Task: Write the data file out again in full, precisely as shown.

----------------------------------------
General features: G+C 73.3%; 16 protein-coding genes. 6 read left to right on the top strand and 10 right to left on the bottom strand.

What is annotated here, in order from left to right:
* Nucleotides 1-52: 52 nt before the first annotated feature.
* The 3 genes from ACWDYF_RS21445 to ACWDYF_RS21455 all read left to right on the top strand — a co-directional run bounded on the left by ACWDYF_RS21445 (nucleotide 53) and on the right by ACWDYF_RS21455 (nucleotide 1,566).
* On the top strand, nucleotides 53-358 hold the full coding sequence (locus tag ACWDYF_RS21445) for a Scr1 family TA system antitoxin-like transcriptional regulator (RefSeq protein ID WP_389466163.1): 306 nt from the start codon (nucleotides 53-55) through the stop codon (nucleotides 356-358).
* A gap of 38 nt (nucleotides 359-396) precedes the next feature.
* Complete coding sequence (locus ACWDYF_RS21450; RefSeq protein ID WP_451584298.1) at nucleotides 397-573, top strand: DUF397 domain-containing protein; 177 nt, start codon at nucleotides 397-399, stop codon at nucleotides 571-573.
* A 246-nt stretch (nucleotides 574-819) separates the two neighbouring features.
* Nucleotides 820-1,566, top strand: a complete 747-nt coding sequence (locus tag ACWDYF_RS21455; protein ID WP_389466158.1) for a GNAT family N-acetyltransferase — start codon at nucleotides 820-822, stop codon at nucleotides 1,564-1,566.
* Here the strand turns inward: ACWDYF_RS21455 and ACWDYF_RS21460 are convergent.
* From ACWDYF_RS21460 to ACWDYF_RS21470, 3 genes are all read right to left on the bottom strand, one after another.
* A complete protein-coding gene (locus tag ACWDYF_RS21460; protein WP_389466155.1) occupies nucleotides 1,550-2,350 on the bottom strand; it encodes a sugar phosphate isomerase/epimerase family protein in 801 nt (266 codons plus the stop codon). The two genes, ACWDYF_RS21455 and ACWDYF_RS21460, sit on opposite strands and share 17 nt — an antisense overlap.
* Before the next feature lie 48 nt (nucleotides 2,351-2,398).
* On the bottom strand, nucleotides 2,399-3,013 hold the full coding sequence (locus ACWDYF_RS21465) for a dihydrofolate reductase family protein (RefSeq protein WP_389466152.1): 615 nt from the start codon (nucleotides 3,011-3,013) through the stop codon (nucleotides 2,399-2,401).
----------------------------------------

General features: G+C 73.3%; 16 protein-coding genes. 6 read left to right on the top strand and 10 right to left on the bottom strand.

What is annotated here, in order from left to right:
* Nucleotides 1-52: 52 nt before the first annotated feature.
* The 3 genes from ACWDYF_RS21445 to ACWDYF_RS21455 all read left to right on the top strand — a co-directional run bounded on the left by ACWDYF_RS21445 (nucleotide 53) and on the right by ACWDYF_RS21455 (nucleotide 1,566).
* On the top strand, nucleotides 53-358 hold the full coding sequence (locus tag ACWDYF_RS21445) for a Scr1 family TA system antitoxin-like transcriptional regulator (RefSeq protein ID WP_389466163.1): 306 nt from the start codon (nucleotides 53-55) through the stop codon (nucleotides 356-358).
* A gap of 38 nt (nucleotides 359-396) precedes the next feature.
* Complete coding sequence (locus ACWDYF_RS21450; RefSeq protein ID WP_451584298.1) at nucleotides 397-573, top strand: DUF397 domain-containing protein; 177 nt, start codon at nucleotides 397-399, stop codon at nucleotides 571-573.
* A 246-nt stretch (nucleotides 574-819) separates the two neighbouring features.
* Nucleotides 820-1,566, top strand: a complete 747-nt coding sequence (locus tag ACWDYF_RS21455; protein ID WP_389466158.1) for a GNAT family N-acetyltransferase — start codon at nucleotides 820-822, stop codon at nucleotides 1,564-1,566.
* Here the strand turns inward: ACWDYF_RS21455 and ACWDYF_RS21460 are convergent.
* From ACWDYF_RS21460 to ACWDYF_RS21470, 3 genes are all read right to left on the bottom strand, one after another.
* A complete protein-coding gene (locus tag ACWDYF_RS21460; protein WP_389466155.1) occupies nucleotides 1,550-2,350 on the bottom strand; it encodes a sugar phosphate isomerase/epimerase family protein in 801 nt (266 codons plus the stop codon). The two genes, ACWDYF_RS21455 and ACWDYF_RS21460, sit on opposite strands and share 17 nt — an antisense overlap.
* Before the next feature lie 48 nt (nucleotides 2,351-2,398).
* On the bottom strand, nucleotides 2,399-3,013 hold the full coding sequence (locus ACWDYF_RS21465) for a dihydrofolate reductase family protein (RefSeq protein WP_389466152.1): 615 nt from the start codon (nucleotides 3,011-3,013) through the stop codon (nucleotides 2,399-2,401).